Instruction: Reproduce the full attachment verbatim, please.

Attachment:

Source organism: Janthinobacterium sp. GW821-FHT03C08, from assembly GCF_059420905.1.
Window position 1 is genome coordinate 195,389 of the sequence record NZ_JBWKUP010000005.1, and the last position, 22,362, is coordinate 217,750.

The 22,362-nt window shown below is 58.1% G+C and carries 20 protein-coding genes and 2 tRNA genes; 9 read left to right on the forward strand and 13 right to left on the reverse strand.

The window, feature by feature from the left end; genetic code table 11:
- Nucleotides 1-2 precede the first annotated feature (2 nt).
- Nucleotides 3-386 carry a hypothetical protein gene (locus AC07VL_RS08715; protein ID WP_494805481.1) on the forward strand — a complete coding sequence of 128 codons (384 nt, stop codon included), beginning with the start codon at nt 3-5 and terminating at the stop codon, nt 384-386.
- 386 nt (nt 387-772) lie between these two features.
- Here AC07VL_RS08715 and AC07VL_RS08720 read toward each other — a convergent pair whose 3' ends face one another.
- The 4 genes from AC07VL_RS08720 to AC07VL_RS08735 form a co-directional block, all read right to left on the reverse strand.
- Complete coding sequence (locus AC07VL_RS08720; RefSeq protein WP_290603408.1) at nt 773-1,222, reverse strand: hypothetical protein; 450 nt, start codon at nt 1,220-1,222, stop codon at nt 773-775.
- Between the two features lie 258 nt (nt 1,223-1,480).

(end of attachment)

Source organism: Janthinobacterium sp. GW821-FHT03C08, from assembly GCF_059420905.1.
Window position 1 is genome coordinate 195,389 of the sequence record NZ_JBWKUP010000005.1, and the last position, 22,362, is coordinate 217,750.

The 22,362-nt window shown below is 58.1% G+C and carries 20 protein-coding genes and 2 tRNA genes; 9 read left to right on the forward strand and 13 right to left on the reverse strand.

The window, feature by feature from the left end; genetic code table 11:
- Nucleotides 1-2 precede the first annotated feature (2 nt).
- Nucleotides 3-386 carry a hypothetical protein gene (locus AC07VL_RS08715; protein ID WP_494805481.1) on the forward strand — a complete coding sequence of 128 codons (384 nt, stop codon included), beginning with the start codon at nt 3-5 and terminating at the stop codon, nt 384-386.
- 386 nt (nt 387-772) lie between these two features.
- Here AC07VL_RS08715 and AC07VL_RS08720 read toward each other — a convergent pair whose 3' ends face one another.
- The 4 genes from AC07VL_RS08720 to AC07VL_RS08735 form a co-directional block, all read right to left on the reverse strand.
- Complete coding sequence (locus AC07VL_RS08720; RefSeq protein WP_290603408.1) at nt 773-1,222, reverse strand: hypothetical protein; 450 nt, start codon at nt 1,220-1,222, stop codon at nt 773-775.
- Between the two features lie 258 nt (nt 1,223-1,480).